Thursday, June 29, 2017
Choose your metaphor: politicians and would-be politicians smell blood in the water and are primed to attack a man they perceive to be vulnerable after being the dominant fish in the pond. Or voter discontent with the status quo is so widespread that Minnie Mouse could have secured enough valid signatures.
Either way, it is clear that Frank Jackson's stewardship as Cleveland's mayor over the past twelve years will be dissected and vivisected mercilessly over the summer leading up to the nonpartisan September primary that will reduce the field to two finalists for the job Jackson would like to retain for a record fourth 4-year term.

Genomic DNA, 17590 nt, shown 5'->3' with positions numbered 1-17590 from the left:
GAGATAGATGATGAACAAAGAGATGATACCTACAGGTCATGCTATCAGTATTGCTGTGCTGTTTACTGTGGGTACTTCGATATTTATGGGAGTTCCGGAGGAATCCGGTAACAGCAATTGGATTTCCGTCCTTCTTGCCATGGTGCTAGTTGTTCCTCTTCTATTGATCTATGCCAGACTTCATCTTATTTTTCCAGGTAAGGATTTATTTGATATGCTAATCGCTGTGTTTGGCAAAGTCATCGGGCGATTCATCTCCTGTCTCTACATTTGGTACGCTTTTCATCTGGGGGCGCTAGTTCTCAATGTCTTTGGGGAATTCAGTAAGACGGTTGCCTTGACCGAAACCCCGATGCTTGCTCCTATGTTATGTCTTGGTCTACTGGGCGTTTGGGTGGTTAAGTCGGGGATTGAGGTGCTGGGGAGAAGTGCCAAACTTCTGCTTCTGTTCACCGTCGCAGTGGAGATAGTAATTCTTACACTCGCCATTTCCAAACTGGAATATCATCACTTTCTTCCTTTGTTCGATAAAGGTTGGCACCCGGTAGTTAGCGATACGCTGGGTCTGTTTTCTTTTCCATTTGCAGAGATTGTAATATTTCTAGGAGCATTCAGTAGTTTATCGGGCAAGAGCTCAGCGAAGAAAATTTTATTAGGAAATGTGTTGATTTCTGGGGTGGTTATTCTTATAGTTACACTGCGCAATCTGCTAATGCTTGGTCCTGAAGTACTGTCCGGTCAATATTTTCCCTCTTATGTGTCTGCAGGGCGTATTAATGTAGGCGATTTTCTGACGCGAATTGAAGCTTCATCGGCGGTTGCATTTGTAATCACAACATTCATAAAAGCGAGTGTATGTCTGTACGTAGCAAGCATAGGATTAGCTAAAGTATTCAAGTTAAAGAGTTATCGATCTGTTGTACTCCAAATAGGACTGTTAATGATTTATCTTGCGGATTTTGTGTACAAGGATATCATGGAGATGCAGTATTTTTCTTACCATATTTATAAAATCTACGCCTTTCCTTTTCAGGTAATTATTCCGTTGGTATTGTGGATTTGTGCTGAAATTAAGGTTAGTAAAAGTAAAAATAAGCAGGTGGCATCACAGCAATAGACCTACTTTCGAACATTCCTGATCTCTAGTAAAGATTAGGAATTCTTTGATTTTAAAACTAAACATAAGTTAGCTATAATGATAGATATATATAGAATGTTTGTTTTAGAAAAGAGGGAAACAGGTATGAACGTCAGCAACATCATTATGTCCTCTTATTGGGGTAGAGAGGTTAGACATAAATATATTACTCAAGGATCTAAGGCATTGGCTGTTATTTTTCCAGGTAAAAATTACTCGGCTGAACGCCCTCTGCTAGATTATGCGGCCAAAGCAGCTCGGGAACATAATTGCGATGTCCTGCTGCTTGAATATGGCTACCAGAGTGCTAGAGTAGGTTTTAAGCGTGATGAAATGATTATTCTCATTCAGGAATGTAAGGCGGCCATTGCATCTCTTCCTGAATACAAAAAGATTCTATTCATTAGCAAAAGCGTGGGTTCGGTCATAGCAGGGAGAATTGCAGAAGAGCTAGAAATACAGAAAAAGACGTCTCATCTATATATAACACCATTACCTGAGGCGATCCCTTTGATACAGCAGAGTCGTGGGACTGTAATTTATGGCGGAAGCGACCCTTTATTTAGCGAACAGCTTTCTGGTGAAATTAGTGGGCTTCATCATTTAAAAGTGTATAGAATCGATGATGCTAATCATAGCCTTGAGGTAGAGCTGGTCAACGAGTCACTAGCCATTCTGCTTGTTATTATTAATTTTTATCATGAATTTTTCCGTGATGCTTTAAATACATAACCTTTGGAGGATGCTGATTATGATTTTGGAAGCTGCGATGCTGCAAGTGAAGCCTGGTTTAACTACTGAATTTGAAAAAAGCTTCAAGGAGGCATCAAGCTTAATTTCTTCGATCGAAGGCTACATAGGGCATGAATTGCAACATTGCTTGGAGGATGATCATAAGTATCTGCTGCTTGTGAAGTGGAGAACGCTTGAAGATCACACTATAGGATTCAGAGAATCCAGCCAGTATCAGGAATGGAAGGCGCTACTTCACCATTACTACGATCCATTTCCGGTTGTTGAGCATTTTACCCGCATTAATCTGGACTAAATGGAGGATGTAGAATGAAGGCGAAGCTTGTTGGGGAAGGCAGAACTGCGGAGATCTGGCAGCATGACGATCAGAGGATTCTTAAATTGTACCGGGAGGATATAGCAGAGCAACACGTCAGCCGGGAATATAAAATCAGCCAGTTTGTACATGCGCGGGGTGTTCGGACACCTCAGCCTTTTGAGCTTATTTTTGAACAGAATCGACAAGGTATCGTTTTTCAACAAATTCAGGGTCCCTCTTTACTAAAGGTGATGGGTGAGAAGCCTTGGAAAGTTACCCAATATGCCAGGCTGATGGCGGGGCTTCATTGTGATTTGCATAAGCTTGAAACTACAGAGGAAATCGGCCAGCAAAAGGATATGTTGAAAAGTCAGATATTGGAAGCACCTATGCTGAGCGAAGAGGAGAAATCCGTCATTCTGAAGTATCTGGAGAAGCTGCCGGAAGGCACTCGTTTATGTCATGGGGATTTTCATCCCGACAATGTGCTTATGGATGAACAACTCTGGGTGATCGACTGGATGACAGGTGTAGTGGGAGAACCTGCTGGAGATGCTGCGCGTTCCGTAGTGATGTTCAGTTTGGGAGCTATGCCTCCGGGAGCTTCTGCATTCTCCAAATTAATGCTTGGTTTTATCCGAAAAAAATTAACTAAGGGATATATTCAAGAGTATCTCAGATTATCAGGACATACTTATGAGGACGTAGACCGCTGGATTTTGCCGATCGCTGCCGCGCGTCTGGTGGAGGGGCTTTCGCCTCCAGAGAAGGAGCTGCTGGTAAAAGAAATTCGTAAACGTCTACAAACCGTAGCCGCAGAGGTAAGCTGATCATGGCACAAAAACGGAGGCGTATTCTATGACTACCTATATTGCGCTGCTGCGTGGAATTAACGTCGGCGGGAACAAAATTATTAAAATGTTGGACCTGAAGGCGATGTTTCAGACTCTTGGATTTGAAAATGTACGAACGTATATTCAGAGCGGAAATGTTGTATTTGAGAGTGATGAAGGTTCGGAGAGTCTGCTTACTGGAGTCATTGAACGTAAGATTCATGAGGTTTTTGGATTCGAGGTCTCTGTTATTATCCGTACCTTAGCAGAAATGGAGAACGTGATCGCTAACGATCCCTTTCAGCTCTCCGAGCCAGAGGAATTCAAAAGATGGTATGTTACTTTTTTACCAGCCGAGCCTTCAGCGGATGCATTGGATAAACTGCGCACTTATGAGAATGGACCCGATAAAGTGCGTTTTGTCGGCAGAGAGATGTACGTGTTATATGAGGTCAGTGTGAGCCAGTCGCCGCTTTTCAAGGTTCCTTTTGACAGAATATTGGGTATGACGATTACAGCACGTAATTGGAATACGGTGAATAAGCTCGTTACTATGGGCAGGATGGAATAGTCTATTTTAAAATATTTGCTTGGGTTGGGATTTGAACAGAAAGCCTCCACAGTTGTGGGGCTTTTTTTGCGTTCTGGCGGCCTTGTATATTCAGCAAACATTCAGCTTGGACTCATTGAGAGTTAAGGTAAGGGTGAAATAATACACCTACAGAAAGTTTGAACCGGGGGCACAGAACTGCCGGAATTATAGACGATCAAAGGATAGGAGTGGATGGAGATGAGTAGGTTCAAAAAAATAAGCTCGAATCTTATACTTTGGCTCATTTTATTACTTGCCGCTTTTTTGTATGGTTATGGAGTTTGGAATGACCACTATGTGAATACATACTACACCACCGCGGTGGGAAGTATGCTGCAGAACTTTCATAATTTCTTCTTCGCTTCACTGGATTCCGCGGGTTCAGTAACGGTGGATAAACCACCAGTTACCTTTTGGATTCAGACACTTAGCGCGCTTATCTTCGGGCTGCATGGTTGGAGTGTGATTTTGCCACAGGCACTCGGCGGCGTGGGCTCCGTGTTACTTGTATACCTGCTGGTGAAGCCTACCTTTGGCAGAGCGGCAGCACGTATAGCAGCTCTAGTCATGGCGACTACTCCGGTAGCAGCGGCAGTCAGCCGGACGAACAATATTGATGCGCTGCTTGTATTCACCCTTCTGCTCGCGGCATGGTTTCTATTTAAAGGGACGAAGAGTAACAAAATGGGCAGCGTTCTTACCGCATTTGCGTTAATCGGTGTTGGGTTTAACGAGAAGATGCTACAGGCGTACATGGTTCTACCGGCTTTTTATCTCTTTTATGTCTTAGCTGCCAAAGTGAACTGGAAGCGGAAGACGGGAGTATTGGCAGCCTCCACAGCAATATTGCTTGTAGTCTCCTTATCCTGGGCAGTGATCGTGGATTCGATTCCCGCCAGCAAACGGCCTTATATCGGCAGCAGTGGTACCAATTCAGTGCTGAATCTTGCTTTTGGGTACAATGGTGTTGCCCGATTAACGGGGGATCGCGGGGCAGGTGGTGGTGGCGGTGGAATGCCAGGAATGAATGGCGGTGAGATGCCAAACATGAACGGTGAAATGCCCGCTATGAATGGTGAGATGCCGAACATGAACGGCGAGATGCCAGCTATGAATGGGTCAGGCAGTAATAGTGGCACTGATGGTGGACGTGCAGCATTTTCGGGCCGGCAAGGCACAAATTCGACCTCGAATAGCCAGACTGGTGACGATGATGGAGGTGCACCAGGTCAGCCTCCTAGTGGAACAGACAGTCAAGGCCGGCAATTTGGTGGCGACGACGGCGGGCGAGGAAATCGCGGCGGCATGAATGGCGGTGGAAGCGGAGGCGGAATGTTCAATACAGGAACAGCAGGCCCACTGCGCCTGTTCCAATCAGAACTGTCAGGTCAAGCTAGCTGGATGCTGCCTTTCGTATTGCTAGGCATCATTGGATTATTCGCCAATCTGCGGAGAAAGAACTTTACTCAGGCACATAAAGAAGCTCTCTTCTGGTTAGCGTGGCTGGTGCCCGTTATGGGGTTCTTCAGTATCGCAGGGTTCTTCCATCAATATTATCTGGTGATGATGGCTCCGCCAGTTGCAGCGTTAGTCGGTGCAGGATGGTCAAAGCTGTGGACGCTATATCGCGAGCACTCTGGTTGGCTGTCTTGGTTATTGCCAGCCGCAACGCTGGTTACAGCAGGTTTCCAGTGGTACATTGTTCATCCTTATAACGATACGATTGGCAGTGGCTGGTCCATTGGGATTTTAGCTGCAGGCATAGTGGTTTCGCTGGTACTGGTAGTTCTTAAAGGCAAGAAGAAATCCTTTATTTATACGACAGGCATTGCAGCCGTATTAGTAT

The top two primary finishers will face off November 8.
I write this in transit 30 minutes after the Board of Elections released what is likely to be the most hotly contested mayoral primary since Carl Stokes first ran in 1965. Four candidates have had their petitions validated by the Board so far. They are social entrepreneur Brandon Chrostowski, Cleveland councilman, Jeff Johnson, State Rep. Bill Patmon, and Dyrone Smith, likely the least known candidate in the race. Election officials are checking the petitions of the last minute filers: former East Cleveland mayor Eric J. Brewer; incumbent Jackson; Robert M. Kilo, who previously challenged the mayor; businessman Tony Madalone; and Cleveland councilman Zack Reed.
Fasten your seat belt after you bolt your chair to the floor. The ride to Sept. 12 is likely to contain more than a few twists, turns and loops.
Absentee voting starts August 8, a mere 40 days away, a schedule favoring the best-known and most organized candidates.